Publication number Priority date Publication date Assignee Title
US3898583A (en) * 1972-03-29 1975-08-05 Xerox Corp Laser stabilization technique
US3881113A (en) * 1973-12-26 1975-04-29 Ibm Integrated optically coupled light emitter and sensor

Cited By (27)

* Cited by examiner, † Cited by third party
Publication number Priority date Publication date Assignee Title
US4166985A (en) * 1976-09-14 1979-09-04 The Post Office Injection laser stabilization
US4181901A (en) * 1976-11-19 1980-01-01 Licentia Patent-Verwaltungs-G.M.B.H. Method for regulating the output power of a semiconductor laser
US4109217A (en) * 1976-12-10 1978-08-22 Bell Telephone Laboratories, Incorporated Stabilization circuit for junction lasers
US4173389A (en) * 1977-09-28 1979-11-06 Bell Telephone Laboratories, Incorporated Molded optical fiber connector
US4457582A (en) * 1977-12-23 1984-07-03 Elliott Brothers (London) Limited Fibre optic terminals for use with bidirectional optical fibres
US4362360A (en) * 1978-03-01 1982-12-07 U.S. Philips Corporation Socket for a detachable plug and socket connection for coupling an optical fiber and detector arrangement to a light source
US4281891A (en) * 1978-03-27 1981-08-04 Nippon Electric Co., Ltd. Device for excellently coupling a laser beam to a transmission medium through a lens
DE2923683A1 (en) * 1978-06-16 1980-01-03 Int Standard Electric Corp Stabilization circuit of lasers
US4237474A (en) * 1978-10-18 1980-12-02 Rca Corporation Electroluminescent diode and optical fiber assembly
US4310217A (en) * 1979-02-02 1982-01-12 Souriau & Cie Active coupler between an optical bus line and one of the subscribers and bus line comprising such active couplers
US4348648A (en) * 1979-07-25 1982-09-07 Optical Information Systems, Inc. Transient suppression circuit
US4279465A (en) * 1979-11-30 1981-07-21 The Singer Company Device for transmitting and receiving optical data on the same optical transmission line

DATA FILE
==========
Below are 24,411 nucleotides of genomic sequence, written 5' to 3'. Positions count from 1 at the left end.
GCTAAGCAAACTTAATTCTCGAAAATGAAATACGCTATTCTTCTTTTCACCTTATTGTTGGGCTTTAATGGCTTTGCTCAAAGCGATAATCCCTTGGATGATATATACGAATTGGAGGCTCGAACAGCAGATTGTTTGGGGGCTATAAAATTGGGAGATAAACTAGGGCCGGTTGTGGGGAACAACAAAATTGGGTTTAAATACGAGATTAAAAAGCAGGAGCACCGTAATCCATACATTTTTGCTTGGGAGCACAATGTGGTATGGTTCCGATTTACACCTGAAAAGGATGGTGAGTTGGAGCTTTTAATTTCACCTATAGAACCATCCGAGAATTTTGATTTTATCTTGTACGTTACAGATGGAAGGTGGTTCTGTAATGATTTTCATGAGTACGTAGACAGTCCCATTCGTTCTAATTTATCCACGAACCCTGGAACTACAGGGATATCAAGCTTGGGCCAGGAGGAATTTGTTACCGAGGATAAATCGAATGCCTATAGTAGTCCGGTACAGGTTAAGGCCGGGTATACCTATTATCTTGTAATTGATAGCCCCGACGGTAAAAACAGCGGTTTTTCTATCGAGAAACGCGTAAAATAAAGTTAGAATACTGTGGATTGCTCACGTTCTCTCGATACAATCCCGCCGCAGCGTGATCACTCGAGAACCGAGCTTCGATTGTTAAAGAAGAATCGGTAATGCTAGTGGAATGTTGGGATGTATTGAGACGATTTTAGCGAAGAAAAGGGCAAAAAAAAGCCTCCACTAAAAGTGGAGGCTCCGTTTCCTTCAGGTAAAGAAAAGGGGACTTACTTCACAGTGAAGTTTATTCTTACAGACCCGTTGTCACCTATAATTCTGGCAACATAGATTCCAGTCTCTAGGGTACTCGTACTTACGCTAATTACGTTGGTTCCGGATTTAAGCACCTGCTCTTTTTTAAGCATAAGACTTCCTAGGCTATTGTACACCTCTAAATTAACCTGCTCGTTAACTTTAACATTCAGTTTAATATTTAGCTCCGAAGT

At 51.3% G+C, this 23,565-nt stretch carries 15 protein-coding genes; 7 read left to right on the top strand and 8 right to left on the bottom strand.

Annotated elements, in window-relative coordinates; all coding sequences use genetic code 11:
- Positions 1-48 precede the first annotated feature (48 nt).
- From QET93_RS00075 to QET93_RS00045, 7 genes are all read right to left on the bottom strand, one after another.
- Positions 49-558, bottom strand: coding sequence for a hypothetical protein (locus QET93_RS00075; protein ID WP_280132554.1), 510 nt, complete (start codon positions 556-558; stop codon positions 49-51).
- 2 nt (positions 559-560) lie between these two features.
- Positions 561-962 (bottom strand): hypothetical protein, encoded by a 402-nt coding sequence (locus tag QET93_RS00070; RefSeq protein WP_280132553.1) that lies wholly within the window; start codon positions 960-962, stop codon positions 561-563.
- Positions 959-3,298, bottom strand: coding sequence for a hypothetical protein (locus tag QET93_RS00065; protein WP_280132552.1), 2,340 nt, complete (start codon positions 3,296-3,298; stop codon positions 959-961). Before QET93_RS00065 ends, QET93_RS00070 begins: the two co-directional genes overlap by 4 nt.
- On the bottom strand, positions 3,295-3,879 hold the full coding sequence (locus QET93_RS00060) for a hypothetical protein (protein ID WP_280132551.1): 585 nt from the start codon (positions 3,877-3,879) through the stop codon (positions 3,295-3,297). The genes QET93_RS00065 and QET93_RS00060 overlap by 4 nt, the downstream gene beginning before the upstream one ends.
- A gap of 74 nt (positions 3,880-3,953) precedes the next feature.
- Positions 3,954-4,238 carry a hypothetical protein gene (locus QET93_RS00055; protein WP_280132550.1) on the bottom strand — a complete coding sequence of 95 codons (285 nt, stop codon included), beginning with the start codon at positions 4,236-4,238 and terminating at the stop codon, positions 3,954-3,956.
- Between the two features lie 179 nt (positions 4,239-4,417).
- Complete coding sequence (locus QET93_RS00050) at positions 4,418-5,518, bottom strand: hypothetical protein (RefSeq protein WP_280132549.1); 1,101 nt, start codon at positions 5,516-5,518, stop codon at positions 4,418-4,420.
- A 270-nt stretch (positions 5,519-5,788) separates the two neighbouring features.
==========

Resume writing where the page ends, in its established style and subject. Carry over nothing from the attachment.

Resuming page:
US4383736A (en) * 1980-11-24 1983-05-17 The United States Of America As Represented By The Secretary Of The Navy Pressure formed fiber optic connector
US4502753A (en) * 1981-07-31 1985-03-05 Telecommunications Radioelectriques T.R.T. Termination device using a directional coupler which compensates for the parasitic radiation from a light source via a compensation signal
EP0138630B1 (en) * 1983-06-14 1989-08-30 SAT (Société Anonyme de Télécommunications),Société Anonyme Apparatus for joining an optical fibre and a photodetector, and method of positioning these
DE3442188A1 (en) * 1984-11-17 1986-05-28 Ant Nachrichtentech Arrangement for stabilising and controlling a semiconductor laser
US4742505A (en) * 1984-11-21 1988-05-03 Olympus Optical Company Limited Optical information recording and reproducing memory system
US4634877A (en) * 1985-06-10 1987-01-06 General Electric Company Optical transmitter receiver switch
US4797640A (en) * 1985-08-21 1989-01-10 The General Electric Company, P.L.C. Apparatus for amplitude modulating the output of a laser diode or L.E.D.
US4806873A (en) * 1985-11-19 1989-02-21 Kabushiki Kaisha Toshiba Laser diode driving circuit
EP0308058A2 (en) * 1987-08-19 1989-03-22 Plessey Overseas Limited Power supply
EP0308058A3 (en) * 1987-08-19 1991-04-03 Plessey Overseas Limited Power supply
EP0386482A2 (en) * 1989-03-08 1990-09-12 Alcatel SEL Aktiengesellschaft Optical data transmission system for subscriber connection
EP0386482A3 (en) * 1989-03-08 1991-10-02 Alcatel SEL Aktiengesellschaft Optical data transmission system for subscriber connection
US5184189A (en) * 1989-09-26 1993-02-02 The United States Of Americas As Represented By The United States Department Of Energy Non-intrusive beam power monitor for high power pulsed or continuous wave lasers
US5137844A (en) * 1991-04-05 1992-08-11 Polaroid Corporation Process to adjust output of light emitters
EP0816826A1 (en) * 1991-10-22 1998-01-07 Gec Marconi Ltd. Light emitting diode assembly

Also Published As

Publication number Publication date Type
DE2529313A1 (en) 1976-01-22 application
FR2277492A1 (en) 1976-01-30 application
FR2277492B1 (en) 1978-03-24 grant
JPS5126484A (en) 1976-03-04 application
GB1506750A (en) 1978-04-12 application